Responding to the release of Karla* and her fifteen-year-old daughter Katherine* from Immigration and Customs Enforcement (ICE) in Dilley, Texas, Denise Bell, the researcher for refugee rights at Amnesty International USA said:
“Today, Katherine no longer has to fear that this country has forgotten about children like her and she can finally imagine a better life in the United States. However, this country can do better by families like Katherine and Karla and finally release all families that they’re currently detaining. Our communities have long advocated for families to be released together – instead ICE continues to choose family separation over family unity, leaving them terrorized, afraid and in danger as COVID-19 spreads like wildfire in family detention centers. Today, we have seen ICE can free families together if there is enough pressure – we will continue to apply it.”
Background and context
Karla and Katherine left Honduras after being targeted because of their religion, their political beliefs, and their refusal to submit to the gangs in the country. ICE held them in detention for over ten months, where Karla and Katherine experienced continuous pain and deteriorating health from serious medical issues, which were repeatedly brought to ICE’s attention, but were ignored or dismissed by the agency.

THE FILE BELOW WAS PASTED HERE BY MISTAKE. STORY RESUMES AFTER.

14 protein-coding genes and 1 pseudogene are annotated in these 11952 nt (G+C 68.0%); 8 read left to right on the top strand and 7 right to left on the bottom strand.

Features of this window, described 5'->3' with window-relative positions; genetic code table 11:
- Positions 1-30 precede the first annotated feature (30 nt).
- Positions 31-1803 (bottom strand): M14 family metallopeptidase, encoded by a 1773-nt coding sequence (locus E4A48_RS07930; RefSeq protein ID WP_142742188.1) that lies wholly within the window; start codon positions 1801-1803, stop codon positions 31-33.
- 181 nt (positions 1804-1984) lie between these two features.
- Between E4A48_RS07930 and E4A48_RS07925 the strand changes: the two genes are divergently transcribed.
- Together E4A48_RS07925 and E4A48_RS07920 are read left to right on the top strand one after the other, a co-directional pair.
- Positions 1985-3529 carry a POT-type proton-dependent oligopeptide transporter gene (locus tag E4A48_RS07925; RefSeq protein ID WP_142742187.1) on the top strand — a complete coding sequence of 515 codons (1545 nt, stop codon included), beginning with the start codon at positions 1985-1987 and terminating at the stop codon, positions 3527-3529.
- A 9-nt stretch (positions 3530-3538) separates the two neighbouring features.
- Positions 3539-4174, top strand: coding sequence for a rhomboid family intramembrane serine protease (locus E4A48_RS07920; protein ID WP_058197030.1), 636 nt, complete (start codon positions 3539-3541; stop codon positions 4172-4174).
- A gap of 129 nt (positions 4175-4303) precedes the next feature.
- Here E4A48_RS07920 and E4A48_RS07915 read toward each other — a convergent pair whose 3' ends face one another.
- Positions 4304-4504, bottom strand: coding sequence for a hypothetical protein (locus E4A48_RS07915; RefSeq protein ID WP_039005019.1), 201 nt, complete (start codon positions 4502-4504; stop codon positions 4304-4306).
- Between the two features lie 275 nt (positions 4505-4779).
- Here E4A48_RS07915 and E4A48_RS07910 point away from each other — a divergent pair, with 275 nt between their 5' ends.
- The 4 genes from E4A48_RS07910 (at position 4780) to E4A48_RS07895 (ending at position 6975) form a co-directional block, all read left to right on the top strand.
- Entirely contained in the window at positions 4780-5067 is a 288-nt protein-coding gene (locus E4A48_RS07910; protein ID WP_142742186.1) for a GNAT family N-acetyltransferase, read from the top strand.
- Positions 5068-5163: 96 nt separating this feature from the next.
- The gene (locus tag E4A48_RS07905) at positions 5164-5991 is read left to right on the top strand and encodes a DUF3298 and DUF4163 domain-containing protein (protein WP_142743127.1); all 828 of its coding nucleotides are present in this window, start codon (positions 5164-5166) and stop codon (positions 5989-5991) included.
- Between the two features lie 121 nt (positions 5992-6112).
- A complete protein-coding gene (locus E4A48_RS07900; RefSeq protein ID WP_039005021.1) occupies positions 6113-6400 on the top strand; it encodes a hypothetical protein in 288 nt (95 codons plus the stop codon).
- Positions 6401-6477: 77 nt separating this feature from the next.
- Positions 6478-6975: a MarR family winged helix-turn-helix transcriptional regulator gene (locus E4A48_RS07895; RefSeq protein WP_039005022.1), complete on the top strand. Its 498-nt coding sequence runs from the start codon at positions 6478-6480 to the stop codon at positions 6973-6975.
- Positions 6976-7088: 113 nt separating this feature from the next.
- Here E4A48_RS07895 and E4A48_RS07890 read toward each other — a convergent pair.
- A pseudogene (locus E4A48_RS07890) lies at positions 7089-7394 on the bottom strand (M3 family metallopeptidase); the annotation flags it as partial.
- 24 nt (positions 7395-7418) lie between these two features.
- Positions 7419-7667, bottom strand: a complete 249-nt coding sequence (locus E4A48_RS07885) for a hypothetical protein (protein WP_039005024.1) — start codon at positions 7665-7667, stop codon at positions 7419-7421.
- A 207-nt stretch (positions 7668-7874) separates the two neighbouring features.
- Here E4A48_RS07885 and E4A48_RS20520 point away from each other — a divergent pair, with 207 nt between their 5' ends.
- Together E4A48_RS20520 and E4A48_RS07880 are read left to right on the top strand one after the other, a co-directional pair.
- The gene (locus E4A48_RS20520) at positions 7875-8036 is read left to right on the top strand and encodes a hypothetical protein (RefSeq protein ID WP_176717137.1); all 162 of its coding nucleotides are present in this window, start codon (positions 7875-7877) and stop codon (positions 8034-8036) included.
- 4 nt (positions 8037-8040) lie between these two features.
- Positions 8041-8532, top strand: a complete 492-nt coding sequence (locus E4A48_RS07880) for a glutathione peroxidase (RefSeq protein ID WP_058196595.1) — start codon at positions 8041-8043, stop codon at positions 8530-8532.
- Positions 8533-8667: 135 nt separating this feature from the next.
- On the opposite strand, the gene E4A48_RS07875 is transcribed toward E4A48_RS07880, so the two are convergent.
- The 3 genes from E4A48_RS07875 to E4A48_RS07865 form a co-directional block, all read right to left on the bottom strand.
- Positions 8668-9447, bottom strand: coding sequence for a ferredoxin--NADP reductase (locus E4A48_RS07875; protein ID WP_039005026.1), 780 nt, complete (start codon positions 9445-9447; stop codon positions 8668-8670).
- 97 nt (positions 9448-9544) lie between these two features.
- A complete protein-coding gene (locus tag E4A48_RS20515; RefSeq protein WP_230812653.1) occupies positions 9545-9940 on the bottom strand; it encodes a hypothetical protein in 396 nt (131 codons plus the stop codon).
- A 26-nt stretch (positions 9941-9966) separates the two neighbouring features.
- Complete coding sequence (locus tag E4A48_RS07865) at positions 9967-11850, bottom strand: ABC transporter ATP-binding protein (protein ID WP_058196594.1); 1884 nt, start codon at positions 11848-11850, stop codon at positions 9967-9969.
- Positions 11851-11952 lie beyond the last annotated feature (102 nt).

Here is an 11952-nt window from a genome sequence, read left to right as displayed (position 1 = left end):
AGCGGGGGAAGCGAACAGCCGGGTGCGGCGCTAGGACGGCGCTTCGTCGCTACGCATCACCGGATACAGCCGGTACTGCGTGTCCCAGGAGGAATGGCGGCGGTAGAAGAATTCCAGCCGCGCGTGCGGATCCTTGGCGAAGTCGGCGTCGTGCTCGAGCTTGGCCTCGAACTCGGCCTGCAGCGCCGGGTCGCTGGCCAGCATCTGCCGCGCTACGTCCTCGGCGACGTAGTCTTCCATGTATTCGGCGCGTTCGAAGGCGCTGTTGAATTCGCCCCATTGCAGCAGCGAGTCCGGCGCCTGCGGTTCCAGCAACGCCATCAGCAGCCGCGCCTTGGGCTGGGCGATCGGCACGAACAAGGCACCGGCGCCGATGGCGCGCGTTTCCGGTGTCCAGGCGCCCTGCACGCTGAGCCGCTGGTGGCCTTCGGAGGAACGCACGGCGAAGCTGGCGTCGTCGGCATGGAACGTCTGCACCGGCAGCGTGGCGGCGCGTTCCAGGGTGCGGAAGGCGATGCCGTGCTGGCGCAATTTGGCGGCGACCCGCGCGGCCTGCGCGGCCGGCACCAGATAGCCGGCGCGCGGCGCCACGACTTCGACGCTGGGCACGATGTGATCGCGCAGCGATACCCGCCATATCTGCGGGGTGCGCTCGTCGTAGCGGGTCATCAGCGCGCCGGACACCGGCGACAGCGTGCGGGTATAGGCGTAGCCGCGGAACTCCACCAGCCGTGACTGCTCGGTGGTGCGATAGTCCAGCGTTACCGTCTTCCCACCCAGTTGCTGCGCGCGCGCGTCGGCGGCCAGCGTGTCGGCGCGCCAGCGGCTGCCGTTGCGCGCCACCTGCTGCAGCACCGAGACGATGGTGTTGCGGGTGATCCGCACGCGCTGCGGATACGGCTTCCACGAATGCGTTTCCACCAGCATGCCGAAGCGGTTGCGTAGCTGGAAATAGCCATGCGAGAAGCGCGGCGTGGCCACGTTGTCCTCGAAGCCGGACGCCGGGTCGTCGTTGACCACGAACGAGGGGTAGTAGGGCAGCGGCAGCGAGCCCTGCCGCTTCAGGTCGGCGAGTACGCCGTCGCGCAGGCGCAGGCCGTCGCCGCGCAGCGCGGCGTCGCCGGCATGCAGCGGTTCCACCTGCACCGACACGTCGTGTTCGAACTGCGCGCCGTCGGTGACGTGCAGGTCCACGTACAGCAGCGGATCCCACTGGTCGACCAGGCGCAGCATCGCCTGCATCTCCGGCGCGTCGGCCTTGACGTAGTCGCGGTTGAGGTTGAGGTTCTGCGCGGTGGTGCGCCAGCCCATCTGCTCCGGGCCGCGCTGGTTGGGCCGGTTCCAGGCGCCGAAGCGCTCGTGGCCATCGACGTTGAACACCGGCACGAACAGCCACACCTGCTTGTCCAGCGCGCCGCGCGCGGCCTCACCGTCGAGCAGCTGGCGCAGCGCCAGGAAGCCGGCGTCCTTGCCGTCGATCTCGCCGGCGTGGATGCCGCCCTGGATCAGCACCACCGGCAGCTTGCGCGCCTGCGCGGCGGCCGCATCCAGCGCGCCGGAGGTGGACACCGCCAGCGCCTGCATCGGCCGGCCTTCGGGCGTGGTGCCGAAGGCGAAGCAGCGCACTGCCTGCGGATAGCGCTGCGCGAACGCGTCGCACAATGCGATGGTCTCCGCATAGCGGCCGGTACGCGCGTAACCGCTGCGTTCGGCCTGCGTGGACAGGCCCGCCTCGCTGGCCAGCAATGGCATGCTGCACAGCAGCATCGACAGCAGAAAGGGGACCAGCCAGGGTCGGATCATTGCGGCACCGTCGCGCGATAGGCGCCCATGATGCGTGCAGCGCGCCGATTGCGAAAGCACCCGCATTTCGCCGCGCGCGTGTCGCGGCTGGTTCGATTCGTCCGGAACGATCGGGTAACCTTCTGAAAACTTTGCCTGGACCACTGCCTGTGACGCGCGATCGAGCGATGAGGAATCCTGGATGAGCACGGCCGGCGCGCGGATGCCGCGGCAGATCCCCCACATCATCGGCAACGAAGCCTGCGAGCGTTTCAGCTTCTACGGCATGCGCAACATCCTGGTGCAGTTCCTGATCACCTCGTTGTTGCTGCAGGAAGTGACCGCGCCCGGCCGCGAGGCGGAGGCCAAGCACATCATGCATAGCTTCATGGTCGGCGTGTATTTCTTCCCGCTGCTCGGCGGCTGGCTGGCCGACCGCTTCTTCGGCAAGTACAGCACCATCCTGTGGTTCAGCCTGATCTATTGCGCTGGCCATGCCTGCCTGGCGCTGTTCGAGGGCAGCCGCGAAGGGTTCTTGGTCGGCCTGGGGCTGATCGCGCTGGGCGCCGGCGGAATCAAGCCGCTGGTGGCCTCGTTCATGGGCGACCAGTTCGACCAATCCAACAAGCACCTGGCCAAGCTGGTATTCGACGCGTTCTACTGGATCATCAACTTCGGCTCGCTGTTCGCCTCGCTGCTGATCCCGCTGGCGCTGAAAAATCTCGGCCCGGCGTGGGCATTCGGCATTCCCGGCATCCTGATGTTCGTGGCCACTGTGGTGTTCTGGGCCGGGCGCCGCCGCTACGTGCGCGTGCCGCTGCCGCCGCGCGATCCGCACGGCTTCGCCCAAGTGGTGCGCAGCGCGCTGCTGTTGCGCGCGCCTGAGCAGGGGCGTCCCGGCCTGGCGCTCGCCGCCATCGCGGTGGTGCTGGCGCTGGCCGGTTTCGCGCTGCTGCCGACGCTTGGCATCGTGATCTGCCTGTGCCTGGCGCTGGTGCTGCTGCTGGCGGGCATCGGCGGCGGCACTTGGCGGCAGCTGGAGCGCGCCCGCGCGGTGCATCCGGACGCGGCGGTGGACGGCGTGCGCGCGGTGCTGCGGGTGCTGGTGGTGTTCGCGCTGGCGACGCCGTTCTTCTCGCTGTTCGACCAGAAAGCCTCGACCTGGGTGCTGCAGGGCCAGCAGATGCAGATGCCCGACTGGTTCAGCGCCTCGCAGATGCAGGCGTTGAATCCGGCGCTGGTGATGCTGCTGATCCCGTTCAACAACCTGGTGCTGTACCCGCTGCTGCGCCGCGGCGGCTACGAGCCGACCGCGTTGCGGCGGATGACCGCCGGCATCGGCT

Amnesty International USA is calling on ICE to release people from immigration detention and to release families seeking safety in the U.S. together. The organization is calling on activists to advocate on behalf of Ana* (22) and Victoria* (4), who have been held in detention in Dilley, Texas, for nearly a year after fleeing Honduras for their safety.
Amnesty International USA launched a briefing in May, “Family Separation 2.0: You aren’t going to separate me from my only child”, documenting how ICE has weaponized its public health response to COVID-19 to punish and deter people seeking safety.
Leading NGOs call on ICE to stop family separation (news release, 7/17/20)